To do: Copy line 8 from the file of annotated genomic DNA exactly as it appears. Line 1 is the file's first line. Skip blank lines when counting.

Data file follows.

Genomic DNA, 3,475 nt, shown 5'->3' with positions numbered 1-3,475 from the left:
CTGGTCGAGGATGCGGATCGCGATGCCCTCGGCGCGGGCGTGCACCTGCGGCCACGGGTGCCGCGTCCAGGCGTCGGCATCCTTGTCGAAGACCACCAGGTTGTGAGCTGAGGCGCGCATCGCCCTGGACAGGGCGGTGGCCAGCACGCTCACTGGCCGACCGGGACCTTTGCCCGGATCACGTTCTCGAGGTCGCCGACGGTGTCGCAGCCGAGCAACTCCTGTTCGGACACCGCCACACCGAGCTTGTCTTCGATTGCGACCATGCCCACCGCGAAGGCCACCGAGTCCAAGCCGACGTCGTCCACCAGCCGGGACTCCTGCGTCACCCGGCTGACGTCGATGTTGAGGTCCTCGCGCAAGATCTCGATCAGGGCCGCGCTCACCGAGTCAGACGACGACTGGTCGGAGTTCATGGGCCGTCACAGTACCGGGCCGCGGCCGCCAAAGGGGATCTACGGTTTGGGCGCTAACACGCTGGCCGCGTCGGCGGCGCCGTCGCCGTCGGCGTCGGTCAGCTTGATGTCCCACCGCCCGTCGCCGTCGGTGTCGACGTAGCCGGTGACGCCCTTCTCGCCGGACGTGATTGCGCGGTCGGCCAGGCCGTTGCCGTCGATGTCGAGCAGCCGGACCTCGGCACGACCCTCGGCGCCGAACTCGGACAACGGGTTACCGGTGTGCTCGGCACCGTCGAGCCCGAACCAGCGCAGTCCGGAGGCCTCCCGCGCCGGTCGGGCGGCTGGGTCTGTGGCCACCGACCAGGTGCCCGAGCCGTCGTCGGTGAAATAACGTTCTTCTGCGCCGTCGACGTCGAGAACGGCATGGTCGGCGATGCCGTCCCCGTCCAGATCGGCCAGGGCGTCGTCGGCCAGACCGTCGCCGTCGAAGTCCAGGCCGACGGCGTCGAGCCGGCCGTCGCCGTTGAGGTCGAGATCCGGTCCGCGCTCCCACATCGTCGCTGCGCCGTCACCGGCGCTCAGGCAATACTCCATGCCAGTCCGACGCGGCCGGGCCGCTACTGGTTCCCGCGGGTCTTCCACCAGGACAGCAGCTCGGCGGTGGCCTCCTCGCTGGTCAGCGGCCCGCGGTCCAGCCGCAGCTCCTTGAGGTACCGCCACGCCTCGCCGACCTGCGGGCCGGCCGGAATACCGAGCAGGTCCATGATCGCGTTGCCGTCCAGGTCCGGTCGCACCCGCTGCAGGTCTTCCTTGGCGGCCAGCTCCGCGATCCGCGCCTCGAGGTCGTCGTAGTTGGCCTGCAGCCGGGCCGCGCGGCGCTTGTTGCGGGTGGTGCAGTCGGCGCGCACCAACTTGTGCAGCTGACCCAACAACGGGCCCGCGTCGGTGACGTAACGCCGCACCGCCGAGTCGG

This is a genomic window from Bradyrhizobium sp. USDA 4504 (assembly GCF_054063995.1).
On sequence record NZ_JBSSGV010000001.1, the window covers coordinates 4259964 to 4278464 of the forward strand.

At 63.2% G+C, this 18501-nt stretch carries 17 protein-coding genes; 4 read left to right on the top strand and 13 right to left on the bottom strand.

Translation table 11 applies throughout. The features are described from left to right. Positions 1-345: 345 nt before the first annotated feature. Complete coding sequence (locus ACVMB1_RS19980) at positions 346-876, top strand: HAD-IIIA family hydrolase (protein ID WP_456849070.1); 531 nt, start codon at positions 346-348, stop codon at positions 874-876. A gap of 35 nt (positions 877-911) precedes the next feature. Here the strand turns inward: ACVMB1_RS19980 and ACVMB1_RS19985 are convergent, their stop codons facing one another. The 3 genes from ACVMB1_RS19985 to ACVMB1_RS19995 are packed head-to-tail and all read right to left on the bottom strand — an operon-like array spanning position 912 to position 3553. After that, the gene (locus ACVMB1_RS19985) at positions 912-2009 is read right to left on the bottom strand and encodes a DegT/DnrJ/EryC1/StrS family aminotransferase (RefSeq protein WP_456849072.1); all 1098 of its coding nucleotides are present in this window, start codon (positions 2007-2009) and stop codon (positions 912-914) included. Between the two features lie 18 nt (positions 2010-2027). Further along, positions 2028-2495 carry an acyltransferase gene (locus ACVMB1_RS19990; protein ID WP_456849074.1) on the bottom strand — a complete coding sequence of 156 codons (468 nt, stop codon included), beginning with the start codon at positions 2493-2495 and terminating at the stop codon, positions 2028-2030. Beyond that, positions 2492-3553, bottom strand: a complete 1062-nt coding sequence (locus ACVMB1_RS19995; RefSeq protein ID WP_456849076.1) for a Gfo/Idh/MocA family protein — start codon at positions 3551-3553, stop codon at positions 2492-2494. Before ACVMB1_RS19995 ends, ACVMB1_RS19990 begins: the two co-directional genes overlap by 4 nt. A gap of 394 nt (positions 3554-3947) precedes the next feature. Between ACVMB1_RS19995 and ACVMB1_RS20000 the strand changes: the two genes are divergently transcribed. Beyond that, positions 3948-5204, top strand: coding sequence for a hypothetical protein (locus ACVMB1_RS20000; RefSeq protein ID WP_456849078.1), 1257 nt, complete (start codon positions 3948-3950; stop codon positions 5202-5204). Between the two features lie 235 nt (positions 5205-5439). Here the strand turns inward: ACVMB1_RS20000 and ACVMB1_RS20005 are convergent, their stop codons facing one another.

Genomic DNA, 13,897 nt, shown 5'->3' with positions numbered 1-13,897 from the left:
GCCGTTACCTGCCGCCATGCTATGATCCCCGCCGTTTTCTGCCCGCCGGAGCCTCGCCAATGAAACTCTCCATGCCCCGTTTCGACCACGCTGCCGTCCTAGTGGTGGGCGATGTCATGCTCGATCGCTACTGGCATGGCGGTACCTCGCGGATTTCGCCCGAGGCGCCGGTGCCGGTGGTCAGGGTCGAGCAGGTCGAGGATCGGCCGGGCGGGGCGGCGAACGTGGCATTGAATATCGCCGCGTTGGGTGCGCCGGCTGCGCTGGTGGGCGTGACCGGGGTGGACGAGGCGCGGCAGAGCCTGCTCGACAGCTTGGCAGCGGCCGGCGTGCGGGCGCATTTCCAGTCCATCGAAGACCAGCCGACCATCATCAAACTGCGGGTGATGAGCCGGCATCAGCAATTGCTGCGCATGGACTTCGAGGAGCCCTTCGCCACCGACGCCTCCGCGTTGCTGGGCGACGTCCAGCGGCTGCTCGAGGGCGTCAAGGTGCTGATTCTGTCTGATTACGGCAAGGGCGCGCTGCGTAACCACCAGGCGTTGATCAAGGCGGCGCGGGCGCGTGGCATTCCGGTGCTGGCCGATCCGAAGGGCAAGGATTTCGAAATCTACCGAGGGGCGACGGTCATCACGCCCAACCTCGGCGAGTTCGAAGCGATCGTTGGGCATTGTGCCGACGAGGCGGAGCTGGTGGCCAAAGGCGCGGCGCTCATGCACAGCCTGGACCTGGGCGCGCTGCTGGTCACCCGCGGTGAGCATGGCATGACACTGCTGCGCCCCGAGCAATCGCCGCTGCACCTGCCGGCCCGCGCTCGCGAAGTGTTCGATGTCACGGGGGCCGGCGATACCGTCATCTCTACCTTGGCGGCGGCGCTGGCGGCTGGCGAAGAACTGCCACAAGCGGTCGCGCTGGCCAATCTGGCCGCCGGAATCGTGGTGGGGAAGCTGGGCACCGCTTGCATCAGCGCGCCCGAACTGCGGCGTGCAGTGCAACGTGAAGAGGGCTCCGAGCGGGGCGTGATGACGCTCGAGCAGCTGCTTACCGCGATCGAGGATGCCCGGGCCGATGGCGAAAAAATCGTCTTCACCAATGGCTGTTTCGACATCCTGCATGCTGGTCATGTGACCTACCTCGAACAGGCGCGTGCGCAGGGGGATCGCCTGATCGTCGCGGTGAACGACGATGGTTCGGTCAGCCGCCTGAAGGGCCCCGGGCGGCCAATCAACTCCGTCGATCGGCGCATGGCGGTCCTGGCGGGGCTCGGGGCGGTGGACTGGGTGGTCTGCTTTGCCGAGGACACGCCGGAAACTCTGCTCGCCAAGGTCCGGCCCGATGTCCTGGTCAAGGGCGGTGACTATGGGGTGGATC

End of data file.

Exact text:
GCCGTTACCTGCCGCCATGCTATGATCCCCGCCGTTTTCTGCCCGCCGGAGCCTCGCCAATGAAACTCTCCATGCCCCGTTTCGACCACGCTGCCGTCCTAGTGGTGGGCGATGTCATGCTCGATCGCTACTGGCATGGCGGTACCTCGCGGATTTCGCCCGAGGCGCCGGTGCCGGTGGTCAGGGTCGAGCAGGTCGAGGATCGGCCGGGCGGGGCGGCGAACGTGGCATTGAATATCGCCGCGTTGGGTGCGCCGGCTGCGCTGGTGGGCGTGACCGGGGTGGACGAGGCGCGGCAGAGCCTGCTCGACAGCTTGGCAGCGGCCGGCGTGCGGGCGCATTTCCAGTCCATCGAAGACCAGCCGACCATCATCAAACTGCGGGTGATGAGCCGGCATCAGCAATTGCTGCGCATGGACTTCGAGGAGCCCTTCGCCACCGACGCCTCCGCGTTGCTGGGCGACGTCCAGCGGCTGCTCGAGGGCGTCAAGGTGCTGATTCTGTCTGATTACGGCAAGGGCGCGCTGCGTAACCACCAGGCGTTGATCAAGGCGGCGCGGGCGCGTGGCATTCCGGTGCTGGCCGATCCGAAGGGCAAGGATTTCGAAATCTACCGAGGGGCGACGGTCATCACGCCCAACCTCGGCGAGTTCGAAGCGATCGTTGGGCATTGTGCCGACGAGGCGGAGCTGGTGGCCAAAGGCGCGGCGCTCATGCACAGCCTGGACCTGGGCGCGCTGCTGGTCACCCGCGGTGAGCATGGCATGACACTGCTGCGCCCCGAGCAATCGCCGCTGCACCTGCCGGCCCGCGCTCGCGAAGTGTTCGATGTCACGGGGGCCGGCGATACCGTCATCTCTACCTTGGCGGCGGCGCTGGCGGCTGGCGAAGAACTGCCACAAGCGGTCGCGCTGGCCAATCTGGCCGCCGGAATCGTGGTGGGGAAGCTGGGCACCGCTTGCATCAGCGCGCCCGAACTGCGGCGTGCAGTGCAACGTGAAGAGGGCTCCGAGCGGGGCGTGATGACGCTCGAGCAGCTGCTTACCGCGATCGAGGATGCCCGGGCCGATGGCGAAAAAATCGTCTTCACCAATGGCTGTTTCGACATCCTGCATGCTGGTCATGTGACCTACCTCGAACAGGCGCGTGCGCAGGGGGATCGCCTGATCGTCGCGGTGAACGACGATGGTTCGGTCAGCCGCCTGAAGGGCCCCGGGCGGCCAATCAACTCCGTCGATCGGCGCATGGCGGTCCTGGCGGGGCTCGGGGCGGTGGACTGGGTGGTCTGCTTTGCCGAGGACACGCCGGAAACTCTGCTCGCCAAGGTCCGGCCCGATGTCCTGGTCAAGGGCGGTGACTATGGGGTGGATC